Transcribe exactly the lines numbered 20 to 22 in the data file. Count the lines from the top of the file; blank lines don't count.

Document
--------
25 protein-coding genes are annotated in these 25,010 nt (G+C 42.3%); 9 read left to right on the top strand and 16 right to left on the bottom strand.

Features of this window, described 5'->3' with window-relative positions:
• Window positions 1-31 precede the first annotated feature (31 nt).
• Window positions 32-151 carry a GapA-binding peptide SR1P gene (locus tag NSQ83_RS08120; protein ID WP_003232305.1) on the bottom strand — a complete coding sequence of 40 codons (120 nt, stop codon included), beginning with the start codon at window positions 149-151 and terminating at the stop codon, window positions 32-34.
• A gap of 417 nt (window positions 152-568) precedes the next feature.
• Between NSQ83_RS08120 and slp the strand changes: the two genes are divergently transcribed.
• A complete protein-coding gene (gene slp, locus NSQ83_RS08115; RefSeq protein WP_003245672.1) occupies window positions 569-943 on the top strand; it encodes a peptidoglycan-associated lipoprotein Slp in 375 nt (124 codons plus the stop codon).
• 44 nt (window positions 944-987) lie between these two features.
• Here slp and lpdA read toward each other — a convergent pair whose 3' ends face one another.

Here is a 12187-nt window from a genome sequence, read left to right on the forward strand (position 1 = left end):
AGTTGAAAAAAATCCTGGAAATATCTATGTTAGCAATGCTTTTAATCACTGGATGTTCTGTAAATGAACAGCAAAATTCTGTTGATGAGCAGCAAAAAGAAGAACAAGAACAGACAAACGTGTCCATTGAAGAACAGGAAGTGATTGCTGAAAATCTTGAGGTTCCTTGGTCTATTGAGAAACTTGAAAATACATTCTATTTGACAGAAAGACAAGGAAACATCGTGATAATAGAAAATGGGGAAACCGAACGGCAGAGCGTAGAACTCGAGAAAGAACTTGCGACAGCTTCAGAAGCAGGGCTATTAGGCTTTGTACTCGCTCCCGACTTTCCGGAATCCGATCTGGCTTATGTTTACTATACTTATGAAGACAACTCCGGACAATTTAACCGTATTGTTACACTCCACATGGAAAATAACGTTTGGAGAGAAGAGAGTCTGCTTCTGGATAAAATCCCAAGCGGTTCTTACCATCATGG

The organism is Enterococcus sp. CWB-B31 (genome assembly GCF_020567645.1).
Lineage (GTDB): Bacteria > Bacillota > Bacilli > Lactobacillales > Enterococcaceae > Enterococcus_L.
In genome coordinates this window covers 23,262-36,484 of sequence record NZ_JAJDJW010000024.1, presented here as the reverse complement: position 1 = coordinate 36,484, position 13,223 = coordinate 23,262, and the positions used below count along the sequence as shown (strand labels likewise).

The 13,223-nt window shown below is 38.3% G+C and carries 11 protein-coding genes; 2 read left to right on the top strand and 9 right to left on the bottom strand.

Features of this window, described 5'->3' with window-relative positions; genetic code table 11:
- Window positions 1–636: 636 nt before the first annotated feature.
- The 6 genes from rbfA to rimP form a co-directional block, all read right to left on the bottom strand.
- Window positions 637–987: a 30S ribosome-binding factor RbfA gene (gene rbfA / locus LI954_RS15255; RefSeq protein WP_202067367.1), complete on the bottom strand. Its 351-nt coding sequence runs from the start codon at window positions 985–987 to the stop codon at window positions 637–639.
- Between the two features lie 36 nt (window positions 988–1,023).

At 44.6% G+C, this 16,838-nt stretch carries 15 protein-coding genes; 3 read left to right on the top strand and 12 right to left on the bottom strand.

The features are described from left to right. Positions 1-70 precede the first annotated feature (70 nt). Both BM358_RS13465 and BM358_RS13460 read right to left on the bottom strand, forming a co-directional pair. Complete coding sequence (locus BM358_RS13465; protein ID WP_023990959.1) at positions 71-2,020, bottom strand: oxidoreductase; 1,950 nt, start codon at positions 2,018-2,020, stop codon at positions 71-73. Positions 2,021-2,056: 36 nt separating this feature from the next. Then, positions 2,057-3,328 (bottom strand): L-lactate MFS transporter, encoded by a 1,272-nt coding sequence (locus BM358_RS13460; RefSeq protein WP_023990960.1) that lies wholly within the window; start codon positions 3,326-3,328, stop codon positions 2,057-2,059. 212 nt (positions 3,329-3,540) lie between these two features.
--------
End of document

- Between the two features lie 36 nt (window positions 988–1,023).

At 44.6% G+C, this 16,838-nt stretch carries 15 protein-coding genes; 3 read left to right on the top strand and 12 right to left on the bottom strand.

The features are described from left to right. Positions 1-70 precede the first annotated feature (70 nt). Both BM358_RS13465 and BM358_RS13460 read right to left on the bottom strand, forming a co-directional pair. Complete coding sequence (locus BM358_RS13465; protein ID WP_023990959.1) at positions 71-2,020, bottom strand: oxidoreductase; 1,950 nt, start codon at positions 2,018-2,020, stop codon at positions 71-73. Positions 2,021-2,056: 36 nt separating this feature from the next. Then, positions 2,057-3,328 (bottom strand): L-lactate MFS transporter, encoded by a 1,272-nt coding sequence (locus BM358_RS13460; RefSeq protein WP_023990960.1) that lies wholly within the window; start codon positions 3,326-3,328, stop codon positions 2,057-2,059. 212 nt (positions 3,329-3,540) lie between these two features.